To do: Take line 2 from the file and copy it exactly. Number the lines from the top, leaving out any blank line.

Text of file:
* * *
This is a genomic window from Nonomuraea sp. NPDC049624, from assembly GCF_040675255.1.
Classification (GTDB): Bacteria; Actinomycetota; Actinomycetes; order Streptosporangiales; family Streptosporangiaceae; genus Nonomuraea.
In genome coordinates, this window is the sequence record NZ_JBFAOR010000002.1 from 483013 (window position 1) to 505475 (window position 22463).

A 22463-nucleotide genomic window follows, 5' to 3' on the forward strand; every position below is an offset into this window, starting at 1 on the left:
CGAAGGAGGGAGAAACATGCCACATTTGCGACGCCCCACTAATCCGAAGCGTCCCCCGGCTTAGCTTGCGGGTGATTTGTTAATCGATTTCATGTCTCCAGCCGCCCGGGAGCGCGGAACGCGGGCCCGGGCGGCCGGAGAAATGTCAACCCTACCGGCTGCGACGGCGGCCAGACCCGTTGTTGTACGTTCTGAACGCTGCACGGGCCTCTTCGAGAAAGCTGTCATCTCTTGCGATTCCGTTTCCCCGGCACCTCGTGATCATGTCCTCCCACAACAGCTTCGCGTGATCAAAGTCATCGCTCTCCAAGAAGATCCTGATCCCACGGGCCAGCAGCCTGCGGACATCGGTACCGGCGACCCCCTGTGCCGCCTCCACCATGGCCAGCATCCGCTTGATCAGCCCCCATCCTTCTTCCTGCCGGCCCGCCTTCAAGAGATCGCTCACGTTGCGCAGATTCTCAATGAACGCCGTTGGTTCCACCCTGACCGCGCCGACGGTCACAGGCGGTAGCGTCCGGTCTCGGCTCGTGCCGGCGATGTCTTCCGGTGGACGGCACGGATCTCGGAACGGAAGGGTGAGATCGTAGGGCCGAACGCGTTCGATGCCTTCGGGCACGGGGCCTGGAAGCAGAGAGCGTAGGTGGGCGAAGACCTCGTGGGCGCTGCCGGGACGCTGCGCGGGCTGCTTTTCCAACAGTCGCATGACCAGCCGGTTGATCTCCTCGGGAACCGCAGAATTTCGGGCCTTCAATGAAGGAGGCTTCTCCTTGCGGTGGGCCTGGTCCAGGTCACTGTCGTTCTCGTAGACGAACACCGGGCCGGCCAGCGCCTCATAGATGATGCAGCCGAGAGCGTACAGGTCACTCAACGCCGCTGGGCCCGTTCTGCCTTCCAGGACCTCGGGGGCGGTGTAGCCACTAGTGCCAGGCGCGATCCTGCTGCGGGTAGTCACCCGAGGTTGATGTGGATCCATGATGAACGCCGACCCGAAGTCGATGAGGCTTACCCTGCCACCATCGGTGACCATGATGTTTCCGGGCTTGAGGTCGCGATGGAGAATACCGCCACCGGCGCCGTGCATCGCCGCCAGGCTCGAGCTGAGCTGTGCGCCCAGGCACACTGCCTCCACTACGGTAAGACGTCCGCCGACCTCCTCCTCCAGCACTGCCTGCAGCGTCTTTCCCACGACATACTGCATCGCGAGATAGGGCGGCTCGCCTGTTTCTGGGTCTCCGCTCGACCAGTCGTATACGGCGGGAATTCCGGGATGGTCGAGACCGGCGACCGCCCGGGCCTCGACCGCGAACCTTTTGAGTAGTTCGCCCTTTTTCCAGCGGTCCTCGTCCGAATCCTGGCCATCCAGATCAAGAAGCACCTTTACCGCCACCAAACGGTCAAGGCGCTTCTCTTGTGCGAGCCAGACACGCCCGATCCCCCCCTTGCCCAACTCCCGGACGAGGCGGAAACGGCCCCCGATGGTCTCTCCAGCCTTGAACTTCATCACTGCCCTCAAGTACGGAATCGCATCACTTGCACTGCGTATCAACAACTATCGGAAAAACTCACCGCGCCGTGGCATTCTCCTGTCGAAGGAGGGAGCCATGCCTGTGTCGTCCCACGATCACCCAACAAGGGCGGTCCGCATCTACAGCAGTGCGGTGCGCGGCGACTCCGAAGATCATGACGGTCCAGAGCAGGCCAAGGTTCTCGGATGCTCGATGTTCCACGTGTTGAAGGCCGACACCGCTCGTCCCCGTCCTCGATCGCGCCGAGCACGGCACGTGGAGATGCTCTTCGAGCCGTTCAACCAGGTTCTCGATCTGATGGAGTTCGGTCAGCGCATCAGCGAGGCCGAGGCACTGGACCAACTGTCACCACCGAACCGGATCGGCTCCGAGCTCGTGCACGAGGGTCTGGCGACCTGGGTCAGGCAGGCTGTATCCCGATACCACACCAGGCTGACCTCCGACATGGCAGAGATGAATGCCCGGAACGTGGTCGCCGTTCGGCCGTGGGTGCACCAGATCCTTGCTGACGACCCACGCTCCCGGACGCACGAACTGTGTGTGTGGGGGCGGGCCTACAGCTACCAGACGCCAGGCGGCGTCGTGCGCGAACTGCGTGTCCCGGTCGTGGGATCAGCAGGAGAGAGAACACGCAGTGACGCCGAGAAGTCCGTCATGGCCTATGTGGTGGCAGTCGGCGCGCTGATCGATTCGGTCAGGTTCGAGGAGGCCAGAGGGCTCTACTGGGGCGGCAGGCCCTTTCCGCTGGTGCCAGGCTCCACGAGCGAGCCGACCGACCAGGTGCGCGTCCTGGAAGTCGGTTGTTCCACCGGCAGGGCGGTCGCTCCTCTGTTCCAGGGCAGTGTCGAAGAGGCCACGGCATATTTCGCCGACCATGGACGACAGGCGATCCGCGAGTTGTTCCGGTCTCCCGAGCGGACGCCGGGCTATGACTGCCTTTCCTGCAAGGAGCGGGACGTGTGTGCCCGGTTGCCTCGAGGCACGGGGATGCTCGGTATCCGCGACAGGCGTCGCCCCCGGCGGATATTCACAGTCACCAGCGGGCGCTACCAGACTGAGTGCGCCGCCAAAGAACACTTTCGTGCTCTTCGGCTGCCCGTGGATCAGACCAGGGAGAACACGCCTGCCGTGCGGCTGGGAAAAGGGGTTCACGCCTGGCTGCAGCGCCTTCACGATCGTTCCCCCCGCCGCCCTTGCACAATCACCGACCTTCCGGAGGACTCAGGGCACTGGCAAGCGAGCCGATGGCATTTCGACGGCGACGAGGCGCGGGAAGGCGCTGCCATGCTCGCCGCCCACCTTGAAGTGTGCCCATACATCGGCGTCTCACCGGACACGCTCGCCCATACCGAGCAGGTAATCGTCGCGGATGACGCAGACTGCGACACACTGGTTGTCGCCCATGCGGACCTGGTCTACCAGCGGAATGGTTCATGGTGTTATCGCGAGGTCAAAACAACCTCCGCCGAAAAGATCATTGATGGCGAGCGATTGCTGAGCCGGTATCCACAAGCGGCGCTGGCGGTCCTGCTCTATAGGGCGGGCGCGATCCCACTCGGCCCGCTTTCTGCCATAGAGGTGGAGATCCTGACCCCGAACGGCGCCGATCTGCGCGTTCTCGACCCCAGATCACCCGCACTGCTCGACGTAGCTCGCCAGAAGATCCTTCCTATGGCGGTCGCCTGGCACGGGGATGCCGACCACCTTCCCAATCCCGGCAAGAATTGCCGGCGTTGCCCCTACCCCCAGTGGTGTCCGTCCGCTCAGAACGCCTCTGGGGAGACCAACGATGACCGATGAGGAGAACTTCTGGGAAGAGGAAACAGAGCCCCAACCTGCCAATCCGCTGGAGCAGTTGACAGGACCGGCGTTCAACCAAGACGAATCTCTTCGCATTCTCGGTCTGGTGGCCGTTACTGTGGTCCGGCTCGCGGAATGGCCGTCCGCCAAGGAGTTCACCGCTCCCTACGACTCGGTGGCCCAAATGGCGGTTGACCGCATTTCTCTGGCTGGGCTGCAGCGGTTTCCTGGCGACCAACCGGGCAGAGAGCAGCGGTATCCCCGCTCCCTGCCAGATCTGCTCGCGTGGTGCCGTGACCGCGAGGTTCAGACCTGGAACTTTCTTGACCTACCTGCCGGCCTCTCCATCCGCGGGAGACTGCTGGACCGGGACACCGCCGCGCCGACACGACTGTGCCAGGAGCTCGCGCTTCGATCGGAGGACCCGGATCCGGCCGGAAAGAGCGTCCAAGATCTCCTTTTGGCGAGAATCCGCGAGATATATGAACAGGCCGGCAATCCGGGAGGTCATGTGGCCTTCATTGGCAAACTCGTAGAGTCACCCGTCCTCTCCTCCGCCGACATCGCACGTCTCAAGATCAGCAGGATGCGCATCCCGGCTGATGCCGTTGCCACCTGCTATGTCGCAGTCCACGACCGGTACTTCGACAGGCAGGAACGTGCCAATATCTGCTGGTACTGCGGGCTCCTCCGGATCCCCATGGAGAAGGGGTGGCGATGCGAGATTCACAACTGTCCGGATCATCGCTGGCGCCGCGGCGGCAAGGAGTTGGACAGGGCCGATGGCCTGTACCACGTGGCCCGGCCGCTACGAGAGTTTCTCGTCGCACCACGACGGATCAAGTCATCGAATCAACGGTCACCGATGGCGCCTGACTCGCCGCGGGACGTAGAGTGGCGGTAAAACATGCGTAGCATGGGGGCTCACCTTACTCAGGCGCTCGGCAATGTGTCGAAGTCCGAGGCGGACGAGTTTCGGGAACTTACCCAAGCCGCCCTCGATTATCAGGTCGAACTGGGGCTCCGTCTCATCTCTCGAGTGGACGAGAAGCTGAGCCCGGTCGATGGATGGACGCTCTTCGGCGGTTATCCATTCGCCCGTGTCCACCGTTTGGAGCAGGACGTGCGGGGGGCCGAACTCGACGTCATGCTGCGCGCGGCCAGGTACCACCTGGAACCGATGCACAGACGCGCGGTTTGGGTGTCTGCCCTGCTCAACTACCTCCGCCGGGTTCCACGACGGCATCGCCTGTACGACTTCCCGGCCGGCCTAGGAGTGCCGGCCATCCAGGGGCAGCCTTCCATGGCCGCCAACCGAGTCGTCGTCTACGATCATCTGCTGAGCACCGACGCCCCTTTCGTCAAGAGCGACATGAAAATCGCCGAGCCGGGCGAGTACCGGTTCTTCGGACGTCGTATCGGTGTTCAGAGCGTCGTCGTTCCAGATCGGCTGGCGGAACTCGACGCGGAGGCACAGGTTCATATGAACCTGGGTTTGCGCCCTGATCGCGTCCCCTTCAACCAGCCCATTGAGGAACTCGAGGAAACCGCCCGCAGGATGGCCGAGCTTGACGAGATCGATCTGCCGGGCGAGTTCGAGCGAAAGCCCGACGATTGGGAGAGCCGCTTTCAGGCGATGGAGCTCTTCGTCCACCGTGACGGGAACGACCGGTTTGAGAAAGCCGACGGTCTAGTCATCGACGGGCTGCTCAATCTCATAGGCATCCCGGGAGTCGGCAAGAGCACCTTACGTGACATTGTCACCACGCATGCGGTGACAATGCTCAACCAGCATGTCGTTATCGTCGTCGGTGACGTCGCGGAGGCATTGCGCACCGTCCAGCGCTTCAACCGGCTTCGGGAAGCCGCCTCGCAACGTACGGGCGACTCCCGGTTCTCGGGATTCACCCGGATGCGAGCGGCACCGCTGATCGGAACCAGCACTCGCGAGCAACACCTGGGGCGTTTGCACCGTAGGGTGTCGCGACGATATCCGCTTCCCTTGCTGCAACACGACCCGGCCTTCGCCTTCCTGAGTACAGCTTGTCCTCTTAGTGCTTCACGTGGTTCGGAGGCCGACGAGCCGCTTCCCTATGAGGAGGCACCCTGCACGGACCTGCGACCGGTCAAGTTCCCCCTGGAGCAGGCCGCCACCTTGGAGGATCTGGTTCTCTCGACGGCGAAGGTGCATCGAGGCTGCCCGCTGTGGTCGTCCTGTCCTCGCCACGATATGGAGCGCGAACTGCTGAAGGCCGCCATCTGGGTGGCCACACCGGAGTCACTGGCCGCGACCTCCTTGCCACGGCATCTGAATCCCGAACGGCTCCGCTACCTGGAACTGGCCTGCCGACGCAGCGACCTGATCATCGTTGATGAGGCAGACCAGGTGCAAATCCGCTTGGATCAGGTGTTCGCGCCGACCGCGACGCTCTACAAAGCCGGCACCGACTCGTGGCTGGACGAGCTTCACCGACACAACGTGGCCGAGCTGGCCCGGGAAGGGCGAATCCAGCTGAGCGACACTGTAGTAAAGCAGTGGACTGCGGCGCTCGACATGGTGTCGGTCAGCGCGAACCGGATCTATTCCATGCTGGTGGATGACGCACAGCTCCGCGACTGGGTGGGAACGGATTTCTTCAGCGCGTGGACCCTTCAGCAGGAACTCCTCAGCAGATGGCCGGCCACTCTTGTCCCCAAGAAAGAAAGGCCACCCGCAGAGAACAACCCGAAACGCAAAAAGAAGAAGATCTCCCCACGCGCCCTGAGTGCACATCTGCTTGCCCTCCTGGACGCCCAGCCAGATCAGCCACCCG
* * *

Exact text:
Classification (GTDB): Bacteria; Actinomycetota; Actinomycetes; order Streptosporangiales; family Streptosporangiaceae; genus Nonomuraea.